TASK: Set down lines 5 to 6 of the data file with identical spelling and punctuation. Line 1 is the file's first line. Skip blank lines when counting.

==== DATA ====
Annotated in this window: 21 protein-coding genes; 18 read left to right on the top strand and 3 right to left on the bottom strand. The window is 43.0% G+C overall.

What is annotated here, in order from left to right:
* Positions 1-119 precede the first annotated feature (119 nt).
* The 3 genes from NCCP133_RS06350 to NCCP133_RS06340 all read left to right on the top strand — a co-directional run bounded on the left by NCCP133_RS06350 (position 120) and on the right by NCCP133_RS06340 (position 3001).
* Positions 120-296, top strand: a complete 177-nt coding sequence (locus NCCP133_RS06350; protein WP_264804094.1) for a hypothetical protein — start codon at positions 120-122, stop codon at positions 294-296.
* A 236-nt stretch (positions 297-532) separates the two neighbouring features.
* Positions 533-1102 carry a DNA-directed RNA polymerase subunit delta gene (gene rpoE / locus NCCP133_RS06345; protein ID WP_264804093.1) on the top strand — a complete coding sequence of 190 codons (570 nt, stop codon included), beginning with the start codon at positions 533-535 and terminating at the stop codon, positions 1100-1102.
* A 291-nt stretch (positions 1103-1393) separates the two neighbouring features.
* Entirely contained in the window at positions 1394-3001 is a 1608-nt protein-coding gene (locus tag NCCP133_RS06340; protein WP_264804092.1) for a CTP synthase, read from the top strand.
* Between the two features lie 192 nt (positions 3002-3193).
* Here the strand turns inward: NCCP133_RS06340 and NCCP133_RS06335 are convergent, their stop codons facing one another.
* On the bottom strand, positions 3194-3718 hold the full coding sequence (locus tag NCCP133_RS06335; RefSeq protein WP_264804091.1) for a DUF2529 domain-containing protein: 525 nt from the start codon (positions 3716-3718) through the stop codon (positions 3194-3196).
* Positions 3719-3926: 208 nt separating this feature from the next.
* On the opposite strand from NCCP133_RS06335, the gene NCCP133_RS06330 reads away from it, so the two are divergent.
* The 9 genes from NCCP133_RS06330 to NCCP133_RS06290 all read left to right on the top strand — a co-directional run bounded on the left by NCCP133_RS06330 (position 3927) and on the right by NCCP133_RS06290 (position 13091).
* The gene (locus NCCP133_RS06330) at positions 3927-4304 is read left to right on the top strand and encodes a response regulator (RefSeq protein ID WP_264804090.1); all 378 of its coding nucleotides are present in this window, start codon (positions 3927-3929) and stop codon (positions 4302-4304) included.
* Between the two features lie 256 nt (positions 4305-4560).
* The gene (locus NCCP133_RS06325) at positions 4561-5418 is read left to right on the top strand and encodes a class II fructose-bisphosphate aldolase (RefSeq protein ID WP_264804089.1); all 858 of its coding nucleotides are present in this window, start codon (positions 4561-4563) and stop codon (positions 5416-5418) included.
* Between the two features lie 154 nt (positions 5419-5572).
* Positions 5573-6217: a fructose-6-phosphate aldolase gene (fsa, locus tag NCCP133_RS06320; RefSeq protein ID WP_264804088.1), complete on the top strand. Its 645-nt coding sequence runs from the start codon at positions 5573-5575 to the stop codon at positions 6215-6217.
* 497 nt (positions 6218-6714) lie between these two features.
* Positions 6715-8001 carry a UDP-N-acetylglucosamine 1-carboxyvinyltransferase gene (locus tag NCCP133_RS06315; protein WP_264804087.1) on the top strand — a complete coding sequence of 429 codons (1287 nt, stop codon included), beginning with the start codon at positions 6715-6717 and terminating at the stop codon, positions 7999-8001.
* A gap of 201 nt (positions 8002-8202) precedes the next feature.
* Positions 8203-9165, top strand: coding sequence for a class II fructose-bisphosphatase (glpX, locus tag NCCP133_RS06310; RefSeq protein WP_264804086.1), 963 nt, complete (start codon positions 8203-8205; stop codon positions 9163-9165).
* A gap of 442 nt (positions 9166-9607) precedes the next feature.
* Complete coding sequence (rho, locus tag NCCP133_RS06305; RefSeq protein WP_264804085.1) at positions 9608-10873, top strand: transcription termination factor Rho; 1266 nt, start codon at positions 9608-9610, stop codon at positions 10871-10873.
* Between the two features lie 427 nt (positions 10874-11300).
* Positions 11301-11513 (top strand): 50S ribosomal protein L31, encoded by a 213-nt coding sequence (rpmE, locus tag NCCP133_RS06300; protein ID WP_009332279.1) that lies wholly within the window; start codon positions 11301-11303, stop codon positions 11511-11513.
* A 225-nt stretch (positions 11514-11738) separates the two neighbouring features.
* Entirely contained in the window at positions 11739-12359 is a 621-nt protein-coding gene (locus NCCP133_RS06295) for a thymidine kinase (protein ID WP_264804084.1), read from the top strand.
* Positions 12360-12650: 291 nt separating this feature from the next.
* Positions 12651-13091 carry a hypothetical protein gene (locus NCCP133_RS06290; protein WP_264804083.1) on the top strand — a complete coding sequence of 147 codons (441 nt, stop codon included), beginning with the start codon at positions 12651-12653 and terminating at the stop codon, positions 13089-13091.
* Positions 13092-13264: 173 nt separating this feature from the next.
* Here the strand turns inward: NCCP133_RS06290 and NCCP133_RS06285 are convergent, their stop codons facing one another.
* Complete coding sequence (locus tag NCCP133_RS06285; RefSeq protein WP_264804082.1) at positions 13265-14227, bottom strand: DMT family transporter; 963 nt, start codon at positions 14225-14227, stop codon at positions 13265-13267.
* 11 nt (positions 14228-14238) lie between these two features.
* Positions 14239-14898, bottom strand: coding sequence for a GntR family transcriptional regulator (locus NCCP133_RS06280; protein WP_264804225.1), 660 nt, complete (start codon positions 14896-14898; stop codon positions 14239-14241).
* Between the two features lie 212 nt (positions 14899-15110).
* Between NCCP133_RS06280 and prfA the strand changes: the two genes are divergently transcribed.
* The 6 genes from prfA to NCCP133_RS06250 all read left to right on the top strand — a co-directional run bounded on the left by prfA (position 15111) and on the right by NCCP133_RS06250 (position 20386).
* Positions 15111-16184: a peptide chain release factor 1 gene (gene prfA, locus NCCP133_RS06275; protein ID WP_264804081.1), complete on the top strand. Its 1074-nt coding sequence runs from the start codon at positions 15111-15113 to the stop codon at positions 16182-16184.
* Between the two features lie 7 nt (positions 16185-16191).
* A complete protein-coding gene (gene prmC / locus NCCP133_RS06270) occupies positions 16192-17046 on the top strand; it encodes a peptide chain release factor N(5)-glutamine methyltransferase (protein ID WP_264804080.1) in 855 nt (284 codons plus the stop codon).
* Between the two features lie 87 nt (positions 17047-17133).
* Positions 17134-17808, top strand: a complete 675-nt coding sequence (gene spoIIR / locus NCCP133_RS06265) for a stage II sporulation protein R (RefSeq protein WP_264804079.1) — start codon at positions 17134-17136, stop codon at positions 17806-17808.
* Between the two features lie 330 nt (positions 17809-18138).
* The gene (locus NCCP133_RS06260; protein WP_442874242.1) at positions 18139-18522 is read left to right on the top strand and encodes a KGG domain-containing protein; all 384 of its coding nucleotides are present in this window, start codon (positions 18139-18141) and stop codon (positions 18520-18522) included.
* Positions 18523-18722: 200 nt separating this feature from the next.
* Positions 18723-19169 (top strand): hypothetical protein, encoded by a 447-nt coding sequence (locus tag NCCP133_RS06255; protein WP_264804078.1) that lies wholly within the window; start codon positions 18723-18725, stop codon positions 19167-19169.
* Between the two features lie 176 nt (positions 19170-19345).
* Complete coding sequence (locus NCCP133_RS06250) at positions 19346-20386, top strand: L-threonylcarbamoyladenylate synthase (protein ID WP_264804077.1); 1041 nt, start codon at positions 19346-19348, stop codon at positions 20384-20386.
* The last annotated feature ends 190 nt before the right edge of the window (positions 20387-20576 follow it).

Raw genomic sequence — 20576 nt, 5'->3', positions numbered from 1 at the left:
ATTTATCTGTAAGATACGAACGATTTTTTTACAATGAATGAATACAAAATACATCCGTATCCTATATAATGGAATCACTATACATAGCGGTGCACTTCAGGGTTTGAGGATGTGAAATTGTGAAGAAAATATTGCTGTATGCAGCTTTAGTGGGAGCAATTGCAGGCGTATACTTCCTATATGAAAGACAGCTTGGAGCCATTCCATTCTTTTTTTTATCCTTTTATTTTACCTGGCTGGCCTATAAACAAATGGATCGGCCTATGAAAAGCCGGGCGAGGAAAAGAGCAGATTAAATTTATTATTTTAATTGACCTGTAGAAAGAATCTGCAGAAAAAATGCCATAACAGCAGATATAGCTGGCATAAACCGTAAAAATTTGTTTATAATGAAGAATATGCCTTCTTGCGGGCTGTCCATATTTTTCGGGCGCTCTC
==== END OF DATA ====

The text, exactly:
* Positions 120-296, top strand: a complete 177-nt coding sequence (locus NCCP133_RS06350; protein WP_264804094.1) for a hypothetical protein — start codon at positions 120-122, stop codon at positions 294-296.
* A 236-nt stretch (positions 297-532) separates the two neighbouring features.